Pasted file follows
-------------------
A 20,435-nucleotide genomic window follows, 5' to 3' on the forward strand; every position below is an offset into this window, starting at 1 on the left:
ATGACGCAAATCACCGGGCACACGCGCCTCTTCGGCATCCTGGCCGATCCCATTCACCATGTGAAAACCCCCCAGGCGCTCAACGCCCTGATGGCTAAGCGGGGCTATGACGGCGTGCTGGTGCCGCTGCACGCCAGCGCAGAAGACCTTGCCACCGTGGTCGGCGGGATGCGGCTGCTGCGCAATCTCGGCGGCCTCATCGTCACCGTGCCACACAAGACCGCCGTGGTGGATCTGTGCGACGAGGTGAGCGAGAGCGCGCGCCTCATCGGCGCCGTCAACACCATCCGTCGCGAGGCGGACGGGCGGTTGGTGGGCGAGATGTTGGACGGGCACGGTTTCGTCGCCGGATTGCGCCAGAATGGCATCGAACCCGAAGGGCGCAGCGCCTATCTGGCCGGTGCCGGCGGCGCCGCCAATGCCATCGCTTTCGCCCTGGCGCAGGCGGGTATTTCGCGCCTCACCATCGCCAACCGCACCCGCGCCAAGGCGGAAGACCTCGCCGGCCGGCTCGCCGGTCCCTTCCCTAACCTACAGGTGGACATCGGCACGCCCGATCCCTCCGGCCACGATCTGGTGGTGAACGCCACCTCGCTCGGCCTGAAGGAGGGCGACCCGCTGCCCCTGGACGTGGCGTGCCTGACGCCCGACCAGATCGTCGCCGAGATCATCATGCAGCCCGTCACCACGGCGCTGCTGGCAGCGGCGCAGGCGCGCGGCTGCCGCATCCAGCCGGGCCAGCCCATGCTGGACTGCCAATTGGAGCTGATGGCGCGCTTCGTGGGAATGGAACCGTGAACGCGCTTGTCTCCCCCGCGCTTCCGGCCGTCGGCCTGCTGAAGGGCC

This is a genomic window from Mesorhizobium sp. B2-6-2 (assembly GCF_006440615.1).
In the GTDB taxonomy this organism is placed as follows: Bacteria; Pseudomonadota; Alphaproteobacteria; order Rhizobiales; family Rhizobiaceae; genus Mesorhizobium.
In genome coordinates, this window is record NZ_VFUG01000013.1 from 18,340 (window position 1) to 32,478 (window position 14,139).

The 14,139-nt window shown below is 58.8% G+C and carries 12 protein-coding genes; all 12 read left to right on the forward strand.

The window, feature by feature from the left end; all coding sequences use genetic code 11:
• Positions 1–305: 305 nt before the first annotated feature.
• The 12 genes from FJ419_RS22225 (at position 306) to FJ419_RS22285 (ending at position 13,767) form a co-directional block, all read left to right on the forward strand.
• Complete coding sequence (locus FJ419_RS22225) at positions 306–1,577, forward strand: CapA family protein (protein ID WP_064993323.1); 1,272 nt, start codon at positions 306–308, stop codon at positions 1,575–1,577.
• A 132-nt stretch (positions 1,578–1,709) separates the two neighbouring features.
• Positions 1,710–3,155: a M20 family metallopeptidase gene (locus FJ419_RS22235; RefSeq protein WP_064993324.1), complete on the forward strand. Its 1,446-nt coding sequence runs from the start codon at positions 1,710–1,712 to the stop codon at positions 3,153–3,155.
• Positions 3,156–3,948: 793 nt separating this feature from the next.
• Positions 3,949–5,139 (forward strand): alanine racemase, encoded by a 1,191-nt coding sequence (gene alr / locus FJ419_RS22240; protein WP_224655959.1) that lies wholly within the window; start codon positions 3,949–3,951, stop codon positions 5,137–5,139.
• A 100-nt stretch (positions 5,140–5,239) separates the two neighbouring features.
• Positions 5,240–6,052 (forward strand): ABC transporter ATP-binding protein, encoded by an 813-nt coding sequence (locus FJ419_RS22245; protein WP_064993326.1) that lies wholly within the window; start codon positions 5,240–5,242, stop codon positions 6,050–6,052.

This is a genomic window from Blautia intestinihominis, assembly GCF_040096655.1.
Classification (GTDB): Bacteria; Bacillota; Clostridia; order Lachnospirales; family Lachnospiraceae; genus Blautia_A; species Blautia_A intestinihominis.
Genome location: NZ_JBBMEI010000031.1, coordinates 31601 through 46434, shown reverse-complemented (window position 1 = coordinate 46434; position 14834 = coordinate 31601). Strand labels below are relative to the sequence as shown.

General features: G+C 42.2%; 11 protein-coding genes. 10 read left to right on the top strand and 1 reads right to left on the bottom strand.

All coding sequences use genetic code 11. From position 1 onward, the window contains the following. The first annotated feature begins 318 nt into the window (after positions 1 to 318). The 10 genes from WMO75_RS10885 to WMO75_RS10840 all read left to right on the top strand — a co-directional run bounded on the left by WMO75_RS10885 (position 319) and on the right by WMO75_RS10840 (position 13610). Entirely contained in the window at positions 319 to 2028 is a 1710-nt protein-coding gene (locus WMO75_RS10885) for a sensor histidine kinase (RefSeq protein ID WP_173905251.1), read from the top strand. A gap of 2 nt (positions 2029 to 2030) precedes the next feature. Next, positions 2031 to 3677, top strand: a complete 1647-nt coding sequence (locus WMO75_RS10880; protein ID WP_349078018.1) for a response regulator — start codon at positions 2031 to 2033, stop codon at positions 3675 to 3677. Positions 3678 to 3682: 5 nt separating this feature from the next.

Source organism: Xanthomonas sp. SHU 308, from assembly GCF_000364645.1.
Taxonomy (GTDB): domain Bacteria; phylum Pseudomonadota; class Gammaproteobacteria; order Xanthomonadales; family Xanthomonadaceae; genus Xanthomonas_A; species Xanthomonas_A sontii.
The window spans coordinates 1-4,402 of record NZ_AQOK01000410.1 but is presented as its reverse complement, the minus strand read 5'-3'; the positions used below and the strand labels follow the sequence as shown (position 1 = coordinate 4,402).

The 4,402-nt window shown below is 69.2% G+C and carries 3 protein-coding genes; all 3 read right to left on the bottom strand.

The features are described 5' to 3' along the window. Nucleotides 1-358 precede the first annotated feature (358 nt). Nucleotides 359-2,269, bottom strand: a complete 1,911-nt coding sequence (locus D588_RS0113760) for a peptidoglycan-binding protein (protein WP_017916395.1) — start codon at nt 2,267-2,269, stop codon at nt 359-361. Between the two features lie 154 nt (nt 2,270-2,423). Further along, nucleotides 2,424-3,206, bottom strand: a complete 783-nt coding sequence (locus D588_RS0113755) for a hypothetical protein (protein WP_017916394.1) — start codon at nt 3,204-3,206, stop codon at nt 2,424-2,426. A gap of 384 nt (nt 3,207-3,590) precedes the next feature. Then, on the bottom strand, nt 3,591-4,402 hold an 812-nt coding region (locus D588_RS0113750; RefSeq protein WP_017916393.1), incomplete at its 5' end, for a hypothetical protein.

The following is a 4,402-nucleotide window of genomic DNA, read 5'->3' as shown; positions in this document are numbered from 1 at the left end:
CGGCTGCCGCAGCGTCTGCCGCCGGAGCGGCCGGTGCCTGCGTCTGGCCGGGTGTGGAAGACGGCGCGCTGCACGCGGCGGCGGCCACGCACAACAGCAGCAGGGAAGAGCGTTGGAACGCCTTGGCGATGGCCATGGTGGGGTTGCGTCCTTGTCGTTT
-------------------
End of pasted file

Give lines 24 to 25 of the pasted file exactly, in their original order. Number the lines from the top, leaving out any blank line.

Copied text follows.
The window spans coordinates 1-4,402 of record NZ_AQOK01000410.1 but is presented as its reverse complement, the minus strand read 5'-3'; the positions used below and the strand labels follow the sequence as shown (position 1 = coordinate 4,402).

The 4,402-nt window shown below is 69.2% G+C and carries 3 protein-coding genes; all 3 read right to left on the bottom strand.